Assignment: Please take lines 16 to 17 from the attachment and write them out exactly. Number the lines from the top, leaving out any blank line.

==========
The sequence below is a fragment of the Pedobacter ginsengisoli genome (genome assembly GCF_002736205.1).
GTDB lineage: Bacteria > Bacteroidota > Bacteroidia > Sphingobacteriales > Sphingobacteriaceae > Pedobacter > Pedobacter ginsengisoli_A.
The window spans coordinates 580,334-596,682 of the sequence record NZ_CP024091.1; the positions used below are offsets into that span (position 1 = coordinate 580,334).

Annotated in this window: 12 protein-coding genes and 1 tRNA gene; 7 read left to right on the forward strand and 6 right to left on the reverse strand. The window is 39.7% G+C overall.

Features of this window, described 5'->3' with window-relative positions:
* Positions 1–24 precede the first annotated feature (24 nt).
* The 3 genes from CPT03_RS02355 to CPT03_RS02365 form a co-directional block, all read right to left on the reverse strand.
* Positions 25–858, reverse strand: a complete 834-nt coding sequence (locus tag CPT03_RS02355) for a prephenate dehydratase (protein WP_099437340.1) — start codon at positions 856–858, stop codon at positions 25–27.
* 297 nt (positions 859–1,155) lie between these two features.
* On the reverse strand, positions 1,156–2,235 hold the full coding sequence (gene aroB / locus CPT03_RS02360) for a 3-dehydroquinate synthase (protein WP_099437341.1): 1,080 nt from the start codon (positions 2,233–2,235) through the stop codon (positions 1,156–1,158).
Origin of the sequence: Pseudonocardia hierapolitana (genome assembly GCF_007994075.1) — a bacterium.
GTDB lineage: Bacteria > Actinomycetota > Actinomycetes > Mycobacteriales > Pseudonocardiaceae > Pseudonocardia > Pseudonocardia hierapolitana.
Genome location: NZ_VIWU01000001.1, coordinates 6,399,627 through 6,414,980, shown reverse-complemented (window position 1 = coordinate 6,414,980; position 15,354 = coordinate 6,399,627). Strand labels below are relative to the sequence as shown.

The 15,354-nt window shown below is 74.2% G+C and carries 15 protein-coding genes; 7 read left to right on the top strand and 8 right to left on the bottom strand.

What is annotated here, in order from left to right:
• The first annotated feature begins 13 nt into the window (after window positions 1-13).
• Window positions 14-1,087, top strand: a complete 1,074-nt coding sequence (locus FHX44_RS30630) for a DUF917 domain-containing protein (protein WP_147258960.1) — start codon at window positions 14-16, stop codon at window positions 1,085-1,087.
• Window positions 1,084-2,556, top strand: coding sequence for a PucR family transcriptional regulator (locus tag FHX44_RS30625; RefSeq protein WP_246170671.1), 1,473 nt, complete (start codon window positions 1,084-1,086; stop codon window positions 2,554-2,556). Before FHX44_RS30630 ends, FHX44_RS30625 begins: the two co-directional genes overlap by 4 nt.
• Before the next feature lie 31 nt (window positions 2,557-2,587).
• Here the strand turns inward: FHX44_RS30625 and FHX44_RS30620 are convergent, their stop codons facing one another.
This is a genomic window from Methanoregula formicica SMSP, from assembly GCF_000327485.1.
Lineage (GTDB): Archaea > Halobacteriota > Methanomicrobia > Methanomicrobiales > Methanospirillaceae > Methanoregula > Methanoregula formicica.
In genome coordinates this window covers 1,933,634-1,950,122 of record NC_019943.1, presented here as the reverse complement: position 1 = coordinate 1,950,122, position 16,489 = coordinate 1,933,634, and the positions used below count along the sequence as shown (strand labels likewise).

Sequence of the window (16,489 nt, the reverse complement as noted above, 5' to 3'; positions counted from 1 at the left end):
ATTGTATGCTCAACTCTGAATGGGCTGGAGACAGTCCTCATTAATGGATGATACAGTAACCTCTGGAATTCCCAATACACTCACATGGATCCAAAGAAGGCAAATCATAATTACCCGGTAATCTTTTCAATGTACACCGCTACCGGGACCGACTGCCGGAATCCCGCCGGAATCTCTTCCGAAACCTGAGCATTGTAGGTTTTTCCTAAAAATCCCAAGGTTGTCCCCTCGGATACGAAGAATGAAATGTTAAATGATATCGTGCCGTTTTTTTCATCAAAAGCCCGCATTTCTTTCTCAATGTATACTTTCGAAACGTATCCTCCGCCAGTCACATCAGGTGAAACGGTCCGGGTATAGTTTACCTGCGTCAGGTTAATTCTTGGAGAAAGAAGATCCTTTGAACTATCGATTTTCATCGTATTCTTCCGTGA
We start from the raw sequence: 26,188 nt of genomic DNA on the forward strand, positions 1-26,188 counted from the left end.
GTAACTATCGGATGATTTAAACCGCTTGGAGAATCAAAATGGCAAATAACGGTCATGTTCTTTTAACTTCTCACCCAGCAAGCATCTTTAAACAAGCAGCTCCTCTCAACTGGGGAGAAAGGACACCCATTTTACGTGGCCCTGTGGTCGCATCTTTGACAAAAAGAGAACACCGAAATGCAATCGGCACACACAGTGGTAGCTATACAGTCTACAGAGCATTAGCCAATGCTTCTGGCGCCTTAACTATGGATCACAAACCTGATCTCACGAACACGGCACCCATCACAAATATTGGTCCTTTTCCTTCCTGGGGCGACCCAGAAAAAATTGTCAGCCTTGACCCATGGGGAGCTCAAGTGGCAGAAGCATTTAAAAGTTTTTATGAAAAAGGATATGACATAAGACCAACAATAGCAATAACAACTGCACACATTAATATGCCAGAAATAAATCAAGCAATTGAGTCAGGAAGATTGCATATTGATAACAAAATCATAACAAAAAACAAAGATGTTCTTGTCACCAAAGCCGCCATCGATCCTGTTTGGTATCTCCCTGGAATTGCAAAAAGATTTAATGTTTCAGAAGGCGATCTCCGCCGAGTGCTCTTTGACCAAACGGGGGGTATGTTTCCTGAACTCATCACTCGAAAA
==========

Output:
• The first annotated feature begins 13 nt into the window (after window positions 1-13).
• Window positions 14-1,087, top strand: a complete 1,074-nt coding sequence (locus FHX44_RS30630) for a DUF917 domain-containing protein (protein WP_147258960.1) — start codon at window positions 14-16, stop codon at window positions 1,085-1,087.